As a size 24/26 boudoir model who’s active on social media, I get a lot of hate about my body. I’ve gotten all kinds of insults because of the way that I look. Some are totally unimaginative and boring (“You’re fat and that’s disgusting!”), some are reductive and fetishizing, and some totally miss their mark (calling me a “whale” or “hippo” is an insult? Really? They’re so cute and majestic!). Other insults come as unsolicited health advice based on assumptions about my lifestyle. (“Your existence is promoting obesity, and you’re going to die soon probably from weight-related illnesses that I assume you have!”) Some people don’t even bother beating around the bush; they plain ol’ threaten me or tell me to kill myself, all because they feel threatened by women who are confident, in spite of not conforming to typical beauty ideals. Knowing how to handle online insults and trolls is so important, because they can really impact mental health.
I get loads of positive messages and comments too, but people can be so cruel to those who don’t fit social norms. Especially now, in the age of social media, bullying is a huge problem because it’s so easy to sling hate while hiding in anonymity.
When I first started being active on Instagram, hateful comments about my looks really used to upset me. I used to let trolls make me feel badly about myself. But, now that my perspective on trolls has evolved, insults about my body hardly ever affect me. After all, if someone is offended by the way that I look, that’s their baggage to unpack, and, frankly, not my problem. I deserve to exist as I am. I deserve to take up space, and I deserve to feel good about myself whether or not I live in a body that’s considered conventionally pretty. I’ve realized that the opinion of anyone who disagrees with any of those simple statements isn’t worth my time. But I wasn’t always so confident, and learning how to perceive and deal with online insults took time, trial, and error.
Sense, Sensibility, And So Much Emotional Labor
I’ve tried out so many approaches to dealing with hate over the years that I’ve been active on social media. At first, I responded to insults with sense and reason. I tried explaining things from my point of view and thoughtfully educating haters. I was often exhausted from the emotional labor I put into engaging with pathetic strangers who have nothing better to do than insult me. In the end, the attention I gave haters by trying to reason with them just encouraged them, and the conversations never went anywhere productive. I realized pretty quickly that this tactic wasn’t working for me, so I switched to one that was a little more aggressive.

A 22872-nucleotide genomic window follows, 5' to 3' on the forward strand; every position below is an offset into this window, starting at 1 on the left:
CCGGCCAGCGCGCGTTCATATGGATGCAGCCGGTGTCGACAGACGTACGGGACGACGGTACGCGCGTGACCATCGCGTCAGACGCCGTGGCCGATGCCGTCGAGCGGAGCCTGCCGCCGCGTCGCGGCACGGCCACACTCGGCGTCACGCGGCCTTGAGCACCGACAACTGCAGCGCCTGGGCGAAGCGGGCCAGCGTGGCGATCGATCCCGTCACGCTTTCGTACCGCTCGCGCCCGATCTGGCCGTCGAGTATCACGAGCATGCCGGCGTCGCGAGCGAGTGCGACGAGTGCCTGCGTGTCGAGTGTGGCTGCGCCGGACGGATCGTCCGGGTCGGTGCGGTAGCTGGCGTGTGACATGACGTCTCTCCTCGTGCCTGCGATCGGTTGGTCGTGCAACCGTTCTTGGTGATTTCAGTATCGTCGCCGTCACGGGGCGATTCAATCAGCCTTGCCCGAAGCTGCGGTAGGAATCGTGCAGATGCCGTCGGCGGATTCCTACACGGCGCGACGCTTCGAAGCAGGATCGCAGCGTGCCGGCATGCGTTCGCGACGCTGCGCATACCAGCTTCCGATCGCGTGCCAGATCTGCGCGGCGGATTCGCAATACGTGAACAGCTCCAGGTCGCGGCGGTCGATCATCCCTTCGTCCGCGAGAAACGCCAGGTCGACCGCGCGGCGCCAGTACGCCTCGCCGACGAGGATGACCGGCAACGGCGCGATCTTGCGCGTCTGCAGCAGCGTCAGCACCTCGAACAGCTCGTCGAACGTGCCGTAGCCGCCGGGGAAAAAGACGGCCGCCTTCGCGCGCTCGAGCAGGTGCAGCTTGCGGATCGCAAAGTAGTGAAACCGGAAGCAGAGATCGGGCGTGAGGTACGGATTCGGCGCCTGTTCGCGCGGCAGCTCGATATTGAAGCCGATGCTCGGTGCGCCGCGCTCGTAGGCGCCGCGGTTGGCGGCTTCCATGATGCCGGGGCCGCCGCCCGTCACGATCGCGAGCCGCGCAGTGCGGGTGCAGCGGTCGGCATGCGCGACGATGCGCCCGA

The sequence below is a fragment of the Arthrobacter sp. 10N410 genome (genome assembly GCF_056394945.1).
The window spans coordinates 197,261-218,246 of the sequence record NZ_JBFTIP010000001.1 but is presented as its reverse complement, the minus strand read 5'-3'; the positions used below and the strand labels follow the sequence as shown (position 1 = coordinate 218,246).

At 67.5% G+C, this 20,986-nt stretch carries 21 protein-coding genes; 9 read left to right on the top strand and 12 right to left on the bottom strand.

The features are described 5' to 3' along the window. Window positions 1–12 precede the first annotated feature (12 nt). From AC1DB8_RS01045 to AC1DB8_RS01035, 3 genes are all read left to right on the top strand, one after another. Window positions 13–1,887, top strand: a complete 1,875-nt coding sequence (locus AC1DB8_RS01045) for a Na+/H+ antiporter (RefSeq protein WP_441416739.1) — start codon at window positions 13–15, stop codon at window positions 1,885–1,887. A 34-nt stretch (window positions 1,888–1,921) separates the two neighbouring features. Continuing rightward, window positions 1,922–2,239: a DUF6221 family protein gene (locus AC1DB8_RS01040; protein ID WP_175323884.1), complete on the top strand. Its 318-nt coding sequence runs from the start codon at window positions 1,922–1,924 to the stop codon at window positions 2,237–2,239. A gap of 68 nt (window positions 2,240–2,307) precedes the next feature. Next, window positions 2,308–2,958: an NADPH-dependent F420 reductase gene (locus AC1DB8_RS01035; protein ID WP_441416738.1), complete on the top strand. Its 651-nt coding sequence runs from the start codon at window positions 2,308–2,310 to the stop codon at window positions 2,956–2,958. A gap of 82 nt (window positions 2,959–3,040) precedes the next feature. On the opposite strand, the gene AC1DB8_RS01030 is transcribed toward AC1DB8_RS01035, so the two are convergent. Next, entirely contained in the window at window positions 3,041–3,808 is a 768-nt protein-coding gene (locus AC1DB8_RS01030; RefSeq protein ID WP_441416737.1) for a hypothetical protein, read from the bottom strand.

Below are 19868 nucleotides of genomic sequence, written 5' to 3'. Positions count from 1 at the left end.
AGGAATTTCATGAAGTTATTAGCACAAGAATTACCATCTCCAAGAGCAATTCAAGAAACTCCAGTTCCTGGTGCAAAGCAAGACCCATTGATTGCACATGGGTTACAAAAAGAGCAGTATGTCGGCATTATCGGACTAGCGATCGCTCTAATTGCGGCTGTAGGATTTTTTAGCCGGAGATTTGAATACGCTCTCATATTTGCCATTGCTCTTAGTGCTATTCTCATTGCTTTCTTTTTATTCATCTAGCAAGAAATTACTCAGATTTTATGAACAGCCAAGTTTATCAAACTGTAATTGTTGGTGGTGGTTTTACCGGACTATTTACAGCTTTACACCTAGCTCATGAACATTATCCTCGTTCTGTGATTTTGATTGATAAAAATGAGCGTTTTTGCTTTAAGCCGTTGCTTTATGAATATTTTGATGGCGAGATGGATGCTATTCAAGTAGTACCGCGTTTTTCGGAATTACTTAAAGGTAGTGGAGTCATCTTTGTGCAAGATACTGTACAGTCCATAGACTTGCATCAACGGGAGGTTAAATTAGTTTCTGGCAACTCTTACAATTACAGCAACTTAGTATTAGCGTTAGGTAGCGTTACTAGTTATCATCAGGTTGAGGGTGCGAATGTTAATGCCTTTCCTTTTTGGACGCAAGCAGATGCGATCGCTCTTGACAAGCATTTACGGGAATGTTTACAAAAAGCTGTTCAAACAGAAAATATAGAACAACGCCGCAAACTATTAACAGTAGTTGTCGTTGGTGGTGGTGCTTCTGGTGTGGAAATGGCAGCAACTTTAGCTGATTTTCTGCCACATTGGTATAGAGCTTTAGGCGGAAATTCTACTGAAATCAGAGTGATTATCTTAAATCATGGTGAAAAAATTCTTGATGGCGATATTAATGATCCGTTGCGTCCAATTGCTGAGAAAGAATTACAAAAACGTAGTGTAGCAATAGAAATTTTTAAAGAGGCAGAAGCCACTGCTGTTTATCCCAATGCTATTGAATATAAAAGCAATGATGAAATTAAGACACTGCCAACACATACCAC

An Eye For An Eye
Next I responded to the trolls by calling them out publicly. I responded to hateful comments and messages with witty, cutting rhetoric. This type of response, while personally satisfying, only ever encouraged trolls. The aggressors would tell their cohorts that I was arguing with them, and soon my social media was blowing up regularly with legions of strangers telling me that I’m ugly, worthless, and that I should kill myself. I realized then that these trolls feed off of absolutely any attention they’re given, and that there was only one method left for me to try out.
Good Vibes Only
I’ve now discovered a way of reacting to insults that’s worked to nip hate in the bud: I block everyone who insults me and delete their comments. I won’t have my social media platforms be host to anyone’s negativity, and I’m under no obligation to put in the time and effort to try to edify and change people who are just looking for attention and arguments.
I’ve been using this method for about a year, and it’s been great! It’s seriously reduced the amount of hate I receive, because people know they won’t get any attention from me. I totally recommend totally shutting out all trolls in this way, because the bottom line is that they’re just not worth your time.
Happy People Don’t Attack Strangers On The Internet
Honestly, I just feel sorry for people who insult me now, because I’ve realized something: happy people don’t spread hate. Trolling is pathetic, and their actions just indicate how miserable and insecure they are. People who choose to spend their time trying to make strangers feel badly about themselves have a lot of their own issues to sort through and unpack. They seriously need to work on themselves. One can only hope they do, right?
No one deserves to be insulted by strangers for the way they look, but, unfortunately, it happens all the time. It’s the age of social media, and that’s both wonderful and dangerous. It’s easier than ever to spew anonymous hate at strangers, so knowing how to perceive and handle online hate is essential self-care. Babes, share your selfies. Be proud of who you are, as you are. Don’t respond to hate, because trolls just want attention. Simply shut negativity down and go on with your day. Your sparkle is far too bright to be dulled by inconsequential, negative nobodies. Shine on.
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